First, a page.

History of race, regional prejudices highlighted in Great Plains Quarterly

Released on 12/09/2014, at 2:00 AM
Office of University Communications
University of Nebraska–Lincoln
Lincoln, Neb., December 9th, 2014 —
Cover of fall issue of Great Plains Quarterly (courtesy Center for Great Plains Studies)
Cover of fall issue of Great Plains Quarterly (courtesy Center for Great Plains Studies)

            The fall issue of Great Plains Quarterly features Linda English's article about how racism in Indian Territory was often fluid and perplexing.

            In "Southern Reflections: Evolving Attitudes on Race and Region in Indian Territory," she collects interviews from the 1930s to show evolving racial prejudices. Some white women, for example, would come to epiphanies about Native Americans, saying, "After that I knew that I should treat the Indians as equals," while remaining fixed about the lowly status of African Americans.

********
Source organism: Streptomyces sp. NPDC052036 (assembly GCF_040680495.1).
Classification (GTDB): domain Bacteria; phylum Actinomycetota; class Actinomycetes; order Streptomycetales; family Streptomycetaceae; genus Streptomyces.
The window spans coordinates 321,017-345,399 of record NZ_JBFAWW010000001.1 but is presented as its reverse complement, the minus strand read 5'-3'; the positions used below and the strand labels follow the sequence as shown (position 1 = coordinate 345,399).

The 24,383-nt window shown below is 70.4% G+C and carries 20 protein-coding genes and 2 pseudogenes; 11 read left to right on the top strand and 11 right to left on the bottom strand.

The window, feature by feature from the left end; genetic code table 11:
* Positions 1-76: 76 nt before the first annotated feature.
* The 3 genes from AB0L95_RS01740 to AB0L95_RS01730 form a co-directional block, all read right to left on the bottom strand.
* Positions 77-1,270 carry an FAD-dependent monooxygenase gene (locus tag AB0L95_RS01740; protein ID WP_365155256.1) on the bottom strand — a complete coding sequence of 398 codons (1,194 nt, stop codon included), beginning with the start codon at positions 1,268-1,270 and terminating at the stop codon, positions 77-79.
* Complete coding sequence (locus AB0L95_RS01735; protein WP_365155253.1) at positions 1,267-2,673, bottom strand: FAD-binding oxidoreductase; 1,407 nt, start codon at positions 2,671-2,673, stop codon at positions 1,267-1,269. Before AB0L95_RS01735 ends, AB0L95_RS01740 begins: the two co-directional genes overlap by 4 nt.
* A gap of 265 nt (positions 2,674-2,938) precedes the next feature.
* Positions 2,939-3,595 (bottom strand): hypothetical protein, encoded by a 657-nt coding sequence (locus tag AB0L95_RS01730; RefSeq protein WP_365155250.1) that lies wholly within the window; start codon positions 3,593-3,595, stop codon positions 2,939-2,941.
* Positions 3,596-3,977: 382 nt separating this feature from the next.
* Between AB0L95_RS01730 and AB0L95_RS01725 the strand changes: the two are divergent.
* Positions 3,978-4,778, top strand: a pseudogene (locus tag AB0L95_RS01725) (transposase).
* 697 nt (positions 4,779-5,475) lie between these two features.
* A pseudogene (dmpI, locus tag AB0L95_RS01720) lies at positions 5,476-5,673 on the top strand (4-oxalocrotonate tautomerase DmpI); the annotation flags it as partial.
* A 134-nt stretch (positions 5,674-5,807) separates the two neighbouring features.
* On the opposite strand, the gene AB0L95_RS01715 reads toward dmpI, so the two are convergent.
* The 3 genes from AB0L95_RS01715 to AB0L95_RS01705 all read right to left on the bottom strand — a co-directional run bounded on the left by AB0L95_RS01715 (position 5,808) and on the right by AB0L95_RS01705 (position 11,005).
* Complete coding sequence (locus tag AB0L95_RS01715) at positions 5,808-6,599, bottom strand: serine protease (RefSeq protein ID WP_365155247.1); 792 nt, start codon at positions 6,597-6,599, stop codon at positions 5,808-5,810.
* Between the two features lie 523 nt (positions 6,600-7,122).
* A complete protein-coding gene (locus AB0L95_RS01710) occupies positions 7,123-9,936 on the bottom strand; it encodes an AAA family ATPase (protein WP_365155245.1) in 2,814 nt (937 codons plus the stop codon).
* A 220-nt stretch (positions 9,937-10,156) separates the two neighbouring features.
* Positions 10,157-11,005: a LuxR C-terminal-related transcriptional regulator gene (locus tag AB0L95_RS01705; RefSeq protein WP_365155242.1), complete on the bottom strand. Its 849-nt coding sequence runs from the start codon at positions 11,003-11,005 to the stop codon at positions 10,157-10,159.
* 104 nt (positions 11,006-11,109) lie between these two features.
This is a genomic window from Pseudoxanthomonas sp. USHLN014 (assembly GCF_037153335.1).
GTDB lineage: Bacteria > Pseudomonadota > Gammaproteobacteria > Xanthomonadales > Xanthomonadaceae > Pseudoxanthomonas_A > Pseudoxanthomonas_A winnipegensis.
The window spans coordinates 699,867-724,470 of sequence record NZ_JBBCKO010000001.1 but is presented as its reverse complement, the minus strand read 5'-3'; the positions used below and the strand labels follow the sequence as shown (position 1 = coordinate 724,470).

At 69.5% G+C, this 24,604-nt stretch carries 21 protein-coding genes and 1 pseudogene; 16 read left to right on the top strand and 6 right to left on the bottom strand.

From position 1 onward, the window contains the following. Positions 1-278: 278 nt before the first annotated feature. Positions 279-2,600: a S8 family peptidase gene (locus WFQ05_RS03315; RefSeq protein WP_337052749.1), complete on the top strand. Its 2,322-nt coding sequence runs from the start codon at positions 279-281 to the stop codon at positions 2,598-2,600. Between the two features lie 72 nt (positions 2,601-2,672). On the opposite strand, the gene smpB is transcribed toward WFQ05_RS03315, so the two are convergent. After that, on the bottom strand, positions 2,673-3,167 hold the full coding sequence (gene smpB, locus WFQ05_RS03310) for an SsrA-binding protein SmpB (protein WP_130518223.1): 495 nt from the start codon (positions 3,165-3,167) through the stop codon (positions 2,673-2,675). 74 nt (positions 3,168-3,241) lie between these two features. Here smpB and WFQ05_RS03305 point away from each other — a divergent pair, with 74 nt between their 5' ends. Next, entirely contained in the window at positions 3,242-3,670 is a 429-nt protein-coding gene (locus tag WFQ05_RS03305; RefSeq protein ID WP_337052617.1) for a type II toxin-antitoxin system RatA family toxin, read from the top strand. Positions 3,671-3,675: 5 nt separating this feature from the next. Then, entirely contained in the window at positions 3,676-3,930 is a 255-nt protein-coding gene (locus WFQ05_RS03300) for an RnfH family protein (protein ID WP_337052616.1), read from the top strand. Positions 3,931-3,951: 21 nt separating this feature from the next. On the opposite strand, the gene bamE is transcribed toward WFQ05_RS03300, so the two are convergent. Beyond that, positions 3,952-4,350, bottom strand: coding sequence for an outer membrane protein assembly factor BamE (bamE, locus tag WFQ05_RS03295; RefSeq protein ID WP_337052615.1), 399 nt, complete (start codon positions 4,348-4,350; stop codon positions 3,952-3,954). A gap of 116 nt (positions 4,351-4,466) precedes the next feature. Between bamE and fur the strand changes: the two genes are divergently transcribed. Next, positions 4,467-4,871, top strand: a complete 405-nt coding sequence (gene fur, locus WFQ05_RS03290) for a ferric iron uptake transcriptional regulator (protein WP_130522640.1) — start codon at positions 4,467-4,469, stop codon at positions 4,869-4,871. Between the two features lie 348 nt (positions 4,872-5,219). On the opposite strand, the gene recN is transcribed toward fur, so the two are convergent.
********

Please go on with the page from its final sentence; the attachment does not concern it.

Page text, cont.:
Other articles in the issue (Vol. 34, No. 4) include:

  • Harl A. Dalstrom traces the connections between Bess Streeter Aldrich's life and her works of fiction in "Fiction and Fact: Bess Streeter Aldrich's 'The Drum Goes Dead' and the Hard Times of the 1930s."
  • The intriguing story of the Southern Plains comes to life through images from Native American pictographic calendars in Michelle D. Stokely's "Black Bear's Calendar: Picturing Southern Plains History."
  • As Susan L. Richards and Rex C. Myers reveal in "'Man + Opportunity = Success' -- D. Clem Deaver Sells Himself," hard work, Populist optimism, and diligence led native Nebraskan Deaver to epitomize the definition of the self-made man.
  • Beverly R. Singer dissects the evolution of Native American cinema through her review of two books, "Smoke Signals" and "Seeing Red."

            Great Plains Quarterly is an interdisciplinary academic journal published by the Center for Great Plains Studies at the University of Nebraska-Lincoln. The issue is available via the University of Nebraska Press as an individual copy or as a subscription or online via Project MUSE through participating university libraries. For more information, go to http://www.unl.edu/plains.

Writer: Katie Nieland, Center for Great Plains Studies